Evidence for a complex influence of nicotinic acetylcholine receptors on hippocampal serotonin release

Paul J. Kenny, Sandra E. File, Michael J. Neal

Research output: Contribution to journalArticlepeer-review

90 Scopus citations


The effects of nicotine on 5-hydroxytryptamine (5-HT) release from serotonergic nerve endings in rat dorsal hippocampal slices were studied. Nicotine (50-500 μM) caused a concentration-dependent increase in 5-HT release. This effect was antagonised by mecamylamine (0.5 μM), indicating an action at nicotinic receptors. Nicotineevoked 5-HT release was not affected by tetrodotoxin (3 μM), cadmium chloride (0.1 mM), or the absence of Ca2+ or Na+ in the superfusion medium. Unexpectedly, higher concentrations of mecamylamine alone (1-50 μM) increased 5-HT release. This suggested the presence of inhibitory input to 5-HT neurones and that these inhibitory neurones possess tonically active nicotinic receptors. The effect of mecamylamine (50 μM) on 5-HT release was reduced by the muscarinic M1 receptor agonist, McN-A-343 (100 μM), but pirenzepine (0.005-1 μM), which blocks M1 receptors, alone increased 5-HT release. Hippocampal serotonergic neurones are known to possess both excitatory nicotinic receptors and inhibitory M1 receptors. Although there may be several explanations for our results, one possible explanation is that nicotine stimulates 5-HT release by activating nicotinic heteroreceptors on 5-HT terminals. Mecamylamine (0.5 μM) antagonises this effect, but higher concentrations increase 5-HT release indirectly by blocking the action of endogenous acetylcholine on nicotinic receptors situated on cholinergic neurones that provide muscarinic inhibitory input to 5-HT neurones.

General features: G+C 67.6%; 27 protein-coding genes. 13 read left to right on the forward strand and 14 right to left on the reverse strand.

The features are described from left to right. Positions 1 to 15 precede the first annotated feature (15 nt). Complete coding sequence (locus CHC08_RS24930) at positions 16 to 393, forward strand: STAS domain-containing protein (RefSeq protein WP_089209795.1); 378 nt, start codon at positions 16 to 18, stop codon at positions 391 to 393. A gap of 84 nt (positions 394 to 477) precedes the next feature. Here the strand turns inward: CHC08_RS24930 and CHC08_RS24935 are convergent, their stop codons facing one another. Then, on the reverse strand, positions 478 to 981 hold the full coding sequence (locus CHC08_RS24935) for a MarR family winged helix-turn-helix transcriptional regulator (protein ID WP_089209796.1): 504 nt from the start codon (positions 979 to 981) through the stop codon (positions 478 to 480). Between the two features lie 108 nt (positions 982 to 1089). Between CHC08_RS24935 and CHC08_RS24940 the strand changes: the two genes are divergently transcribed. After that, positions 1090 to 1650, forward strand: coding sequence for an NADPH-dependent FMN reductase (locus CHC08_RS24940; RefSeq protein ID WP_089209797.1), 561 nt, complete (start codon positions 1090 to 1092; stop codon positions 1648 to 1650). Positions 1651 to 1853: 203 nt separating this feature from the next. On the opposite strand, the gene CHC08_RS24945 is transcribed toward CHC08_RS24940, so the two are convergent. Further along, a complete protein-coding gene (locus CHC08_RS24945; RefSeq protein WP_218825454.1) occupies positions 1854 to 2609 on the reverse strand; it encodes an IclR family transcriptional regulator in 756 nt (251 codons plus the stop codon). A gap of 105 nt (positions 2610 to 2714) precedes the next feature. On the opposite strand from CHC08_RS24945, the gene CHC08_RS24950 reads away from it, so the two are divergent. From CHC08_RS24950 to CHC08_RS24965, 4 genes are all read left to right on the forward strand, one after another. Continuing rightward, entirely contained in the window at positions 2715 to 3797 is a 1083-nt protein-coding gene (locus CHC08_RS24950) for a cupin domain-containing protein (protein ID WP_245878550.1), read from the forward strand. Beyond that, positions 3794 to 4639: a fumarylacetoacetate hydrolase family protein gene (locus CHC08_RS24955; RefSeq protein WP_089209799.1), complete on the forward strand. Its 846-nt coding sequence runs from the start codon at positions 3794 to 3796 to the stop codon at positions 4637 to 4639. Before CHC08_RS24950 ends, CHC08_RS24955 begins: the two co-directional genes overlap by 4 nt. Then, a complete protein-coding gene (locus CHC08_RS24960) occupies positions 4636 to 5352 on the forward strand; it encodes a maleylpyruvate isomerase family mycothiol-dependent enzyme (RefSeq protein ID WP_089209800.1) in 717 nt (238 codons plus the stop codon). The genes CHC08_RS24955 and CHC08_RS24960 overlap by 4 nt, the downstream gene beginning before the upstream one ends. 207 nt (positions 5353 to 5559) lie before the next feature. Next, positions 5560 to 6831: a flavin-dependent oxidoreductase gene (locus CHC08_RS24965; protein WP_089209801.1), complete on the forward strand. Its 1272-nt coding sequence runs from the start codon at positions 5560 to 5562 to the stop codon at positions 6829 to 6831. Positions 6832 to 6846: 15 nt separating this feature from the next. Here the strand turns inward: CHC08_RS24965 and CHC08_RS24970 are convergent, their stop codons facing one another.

Original languageEnglish
Pages (from-to)2409-2414
Number of pages6
JournalJournal of Neurochemistry
Issue number6
StatePublished - 2000
Externally publishedYes


  • 5-Hydroxytryptamine
  • Dorsal hippocampus
  • McN-A-343
  • Mecamylamine
  • Nicotine
  • Paroxetine


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